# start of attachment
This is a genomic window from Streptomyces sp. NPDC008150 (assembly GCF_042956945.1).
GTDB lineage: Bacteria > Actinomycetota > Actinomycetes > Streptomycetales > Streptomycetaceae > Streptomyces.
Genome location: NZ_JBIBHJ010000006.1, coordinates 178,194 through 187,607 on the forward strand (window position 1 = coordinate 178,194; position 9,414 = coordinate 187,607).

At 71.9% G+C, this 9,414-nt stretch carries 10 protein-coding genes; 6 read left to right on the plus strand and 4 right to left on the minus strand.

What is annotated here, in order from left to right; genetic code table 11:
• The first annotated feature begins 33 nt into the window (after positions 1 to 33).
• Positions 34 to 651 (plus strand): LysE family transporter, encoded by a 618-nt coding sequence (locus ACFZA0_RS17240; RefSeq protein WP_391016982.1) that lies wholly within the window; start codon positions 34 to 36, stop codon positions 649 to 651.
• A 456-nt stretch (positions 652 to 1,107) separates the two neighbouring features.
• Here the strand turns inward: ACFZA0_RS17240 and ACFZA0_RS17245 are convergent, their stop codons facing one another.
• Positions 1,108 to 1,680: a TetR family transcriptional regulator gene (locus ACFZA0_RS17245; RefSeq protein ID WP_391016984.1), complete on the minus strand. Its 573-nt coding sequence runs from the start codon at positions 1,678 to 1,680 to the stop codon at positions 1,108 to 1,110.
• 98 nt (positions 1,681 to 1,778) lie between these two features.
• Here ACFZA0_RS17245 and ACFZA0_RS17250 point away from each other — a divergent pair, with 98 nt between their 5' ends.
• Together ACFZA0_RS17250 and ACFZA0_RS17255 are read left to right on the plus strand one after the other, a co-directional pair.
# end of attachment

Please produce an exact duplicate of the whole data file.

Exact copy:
This is a genomic window from Streptomyces sp. NPDC008150 (assembly GCF_042956945.1).
GTDB lineage: Bacteria > Actinomycetota > Actinomycetes > Streptomycetales > Streptomycetaceae > Streptomyces.
Genome location: NZ_JBIBHJ010000006.1, coordinates 178,194 through 187,607 on the forward strand (window position 1 = coordinate 178,194; position 9,414 = coordinate 187,607).

At 71.9% G+C, this 9,414-nt stretch carries 10 protein-coding genes; 6 read left to right on the plus strand and 4 right to left on the minus strand.

What is annotated here, in order from left to right; genetic code table 11:
• The first annotated feature begins 33 nt into the window (after positions 1 to 33).
• Positions 34 to 651 (plus strand): LysE family transporter, encoded by a 618-nt coding sequence (locus ACFZA0_RS17240; RefSeq protein WP_391016982.1) that lies wholly within the window; start codon positions 34 to 36, stop codon positions 649 to 651.
• A 456-nt stretch (positions 652 to 1,107) separates the two neighbouring features.
• Here the strand turns inward: ACFZA0_RS17240 and ACFZA0_RS17245 are convergent, their stop codons facing one another.
• Positions 1,108 to 1,680: a TetR family transcriptional regulator gene (locus ACFZA0_RS17245; RefSeq protein ID WP_391016984.1), complete on the minus strand. Its 573-nt coding sequence runs from the start codon at positions 1,678 to 1,680 to the stop codon at positions 1,108 to 1,110.
• 98 nt (positions 1,681 to 1,778) lie between these two features.
• Here ACFZA0_RS17245 and ACFZA0_RS17250 point away from each other — a divergent pair, with 98 nt between their 5' ends.
• Together ACFZA0_RS17250 and ACFZA0_RS17255 are read left to right on the plus strand one after the other, a co-directional pair.